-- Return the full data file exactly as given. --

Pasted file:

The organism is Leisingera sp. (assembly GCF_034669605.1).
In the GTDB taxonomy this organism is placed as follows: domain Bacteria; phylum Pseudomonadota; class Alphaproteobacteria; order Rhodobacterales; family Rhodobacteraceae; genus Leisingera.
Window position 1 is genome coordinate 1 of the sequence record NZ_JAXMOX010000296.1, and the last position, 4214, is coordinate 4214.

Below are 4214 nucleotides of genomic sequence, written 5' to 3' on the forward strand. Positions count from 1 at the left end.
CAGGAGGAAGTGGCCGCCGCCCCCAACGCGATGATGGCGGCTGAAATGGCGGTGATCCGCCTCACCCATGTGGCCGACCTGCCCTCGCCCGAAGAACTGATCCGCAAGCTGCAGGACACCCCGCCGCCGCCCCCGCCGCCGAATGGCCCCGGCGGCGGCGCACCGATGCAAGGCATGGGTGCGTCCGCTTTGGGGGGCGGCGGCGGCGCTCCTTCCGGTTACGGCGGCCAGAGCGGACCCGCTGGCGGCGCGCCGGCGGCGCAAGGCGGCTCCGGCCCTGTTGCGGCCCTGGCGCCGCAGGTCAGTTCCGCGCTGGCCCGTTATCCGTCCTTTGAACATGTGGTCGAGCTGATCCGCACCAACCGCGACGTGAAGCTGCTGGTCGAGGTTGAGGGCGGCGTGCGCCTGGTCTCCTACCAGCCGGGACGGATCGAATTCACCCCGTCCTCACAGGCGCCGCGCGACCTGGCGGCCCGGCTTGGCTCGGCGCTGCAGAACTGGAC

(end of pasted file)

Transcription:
The organism is Leisingera sp. (assembly GCF_034669605.1).
In the GTDB taxonomy this organism is placed as follows: domain Bacteria; phylum Pseudomonadota; class Alphaproteobacteria; order Rhodobacterales; family Rhodobacteraceae; genus Leisingera.
Window position 1 is genome coordinate 1 of the sequence record NZ_JAXMOX010000296.1, and the last position, 4214, is coordinate 4214.

Below are 4214 nucleotides of genomic sequence, written 5' to 3' on the forward strand. Positions count from 1 at the left end.
CAGGAGGAAGTGGCCGCCGCCCCCAACGCGATGATGGCGGCTGAAATGGCGGTGATCCGCCTCACCCATGTGGCCGACCTGCCCTCGCCCGAAGAACTGATCCGCAAGCTGCAGGACACCCCGCCGCCGCCCCCGCCGCCGAATGGCCCCGGCGGCGGCGCACCGATGCAAGGCATGGGTGCGTCCGCTTTGGGGGGCGGCGGCGGCGCTCCTTCCGGTTACGGCGGCCAGAGCGGACCCGCTGGCGGCGCGCCGGCGGCGCAAGGCGGCTCCGGCCCTGTTGCGGCCCTGGCGCCGCAGGTCAGTTCCGCGCTGGCCCGTTATCCGTCCTTTGAACATGTGGTCGAGCTGATCCGCACCAACCGCGACGTGAAGCTGCTGGTCGAGGTTGAGGGCGGCGTGCGCCTGGTCTCCTACCAGCCGGGACGGATCGAATTCACCCCGTCCTCACAGGCGCCGCGCGACCTGGCGGCCCGGCTTGGCTCGGCGCTGCAGAACTGGAC